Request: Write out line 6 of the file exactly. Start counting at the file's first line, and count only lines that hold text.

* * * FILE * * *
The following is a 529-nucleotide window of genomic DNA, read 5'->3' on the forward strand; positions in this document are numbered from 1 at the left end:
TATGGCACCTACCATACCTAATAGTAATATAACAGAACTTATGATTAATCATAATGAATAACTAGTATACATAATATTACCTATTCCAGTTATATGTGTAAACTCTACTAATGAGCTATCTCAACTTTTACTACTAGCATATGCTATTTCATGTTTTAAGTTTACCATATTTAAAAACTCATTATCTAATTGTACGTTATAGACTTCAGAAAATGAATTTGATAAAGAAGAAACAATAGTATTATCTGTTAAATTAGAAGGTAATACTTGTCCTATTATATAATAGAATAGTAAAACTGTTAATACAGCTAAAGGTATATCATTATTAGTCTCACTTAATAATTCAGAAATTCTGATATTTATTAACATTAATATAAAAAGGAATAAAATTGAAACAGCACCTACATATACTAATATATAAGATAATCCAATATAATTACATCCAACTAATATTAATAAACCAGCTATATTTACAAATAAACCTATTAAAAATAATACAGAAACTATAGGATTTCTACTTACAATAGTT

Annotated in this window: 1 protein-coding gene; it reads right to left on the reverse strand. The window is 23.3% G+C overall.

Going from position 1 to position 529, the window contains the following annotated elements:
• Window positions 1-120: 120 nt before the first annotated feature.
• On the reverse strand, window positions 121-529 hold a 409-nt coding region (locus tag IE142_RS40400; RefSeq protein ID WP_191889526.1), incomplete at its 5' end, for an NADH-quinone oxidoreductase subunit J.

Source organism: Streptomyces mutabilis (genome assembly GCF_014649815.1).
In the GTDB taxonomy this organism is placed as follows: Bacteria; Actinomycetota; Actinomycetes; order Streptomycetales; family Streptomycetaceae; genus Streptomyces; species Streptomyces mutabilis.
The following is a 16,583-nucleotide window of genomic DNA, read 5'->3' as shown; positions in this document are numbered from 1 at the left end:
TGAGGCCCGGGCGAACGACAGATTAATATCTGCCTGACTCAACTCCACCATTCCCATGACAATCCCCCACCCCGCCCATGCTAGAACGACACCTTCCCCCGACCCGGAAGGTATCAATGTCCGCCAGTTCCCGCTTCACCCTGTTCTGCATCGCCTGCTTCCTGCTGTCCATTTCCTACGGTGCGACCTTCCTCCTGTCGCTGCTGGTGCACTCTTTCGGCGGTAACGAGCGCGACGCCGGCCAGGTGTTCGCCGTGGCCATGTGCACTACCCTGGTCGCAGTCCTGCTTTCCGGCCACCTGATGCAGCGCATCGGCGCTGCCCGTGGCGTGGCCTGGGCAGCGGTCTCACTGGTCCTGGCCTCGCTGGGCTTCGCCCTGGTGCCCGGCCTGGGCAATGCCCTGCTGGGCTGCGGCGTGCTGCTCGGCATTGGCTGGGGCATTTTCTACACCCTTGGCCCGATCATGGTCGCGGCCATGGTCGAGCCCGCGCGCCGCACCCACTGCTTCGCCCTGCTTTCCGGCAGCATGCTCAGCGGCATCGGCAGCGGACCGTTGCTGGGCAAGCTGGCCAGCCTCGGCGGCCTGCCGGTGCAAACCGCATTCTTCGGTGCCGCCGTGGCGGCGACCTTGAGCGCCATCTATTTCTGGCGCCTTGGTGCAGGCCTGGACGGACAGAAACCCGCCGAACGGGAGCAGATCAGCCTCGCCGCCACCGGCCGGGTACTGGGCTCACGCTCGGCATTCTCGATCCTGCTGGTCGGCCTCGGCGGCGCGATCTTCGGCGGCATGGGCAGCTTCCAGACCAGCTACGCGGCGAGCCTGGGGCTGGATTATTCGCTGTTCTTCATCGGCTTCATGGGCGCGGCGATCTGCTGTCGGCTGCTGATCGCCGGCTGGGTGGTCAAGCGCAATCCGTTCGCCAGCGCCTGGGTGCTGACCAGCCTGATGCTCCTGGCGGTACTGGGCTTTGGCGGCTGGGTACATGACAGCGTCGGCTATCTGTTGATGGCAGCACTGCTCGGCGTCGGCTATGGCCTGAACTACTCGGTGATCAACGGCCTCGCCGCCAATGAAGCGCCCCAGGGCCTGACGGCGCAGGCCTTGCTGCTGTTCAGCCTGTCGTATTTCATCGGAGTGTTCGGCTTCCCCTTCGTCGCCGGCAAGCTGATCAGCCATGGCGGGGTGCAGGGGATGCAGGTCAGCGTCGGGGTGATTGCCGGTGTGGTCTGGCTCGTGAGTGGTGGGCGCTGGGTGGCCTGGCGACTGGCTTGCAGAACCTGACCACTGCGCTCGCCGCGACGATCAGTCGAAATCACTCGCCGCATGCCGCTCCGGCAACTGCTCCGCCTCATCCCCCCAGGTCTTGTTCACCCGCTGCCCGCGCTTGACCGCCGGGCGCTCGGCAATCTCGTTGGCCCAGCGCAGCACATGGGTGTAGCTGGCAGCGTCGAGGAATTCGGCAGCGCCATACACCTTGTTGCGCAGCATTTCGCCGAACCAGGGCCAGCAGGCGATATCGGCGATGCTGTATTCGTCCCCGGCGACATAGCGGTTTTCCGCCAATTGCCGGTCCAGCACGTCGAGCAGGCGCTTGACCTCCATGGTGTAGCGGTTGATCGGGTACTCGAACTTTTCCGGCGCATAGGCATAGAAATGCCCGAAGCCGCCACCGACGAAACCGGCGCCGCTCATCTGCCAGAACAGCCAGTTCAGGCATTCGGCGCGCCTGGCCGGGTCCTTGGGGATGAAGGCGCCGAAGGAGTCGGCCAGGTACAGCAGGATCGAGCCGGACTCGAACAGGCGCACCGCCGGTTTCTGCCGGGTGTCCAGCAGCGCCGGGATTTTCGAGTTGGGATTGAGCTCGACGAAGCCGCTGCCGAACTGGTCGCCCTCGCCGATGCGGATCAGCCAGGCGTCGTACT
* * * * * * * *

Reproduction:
• On the reverse strand, window positions 121-529 hold a 409-nt coding region (locus tag IE142_RS40400; RefSeq protein ID WP_191889526.1), incomplete at its 5' end, for an NADH-quinone oxidoreductase subunit J.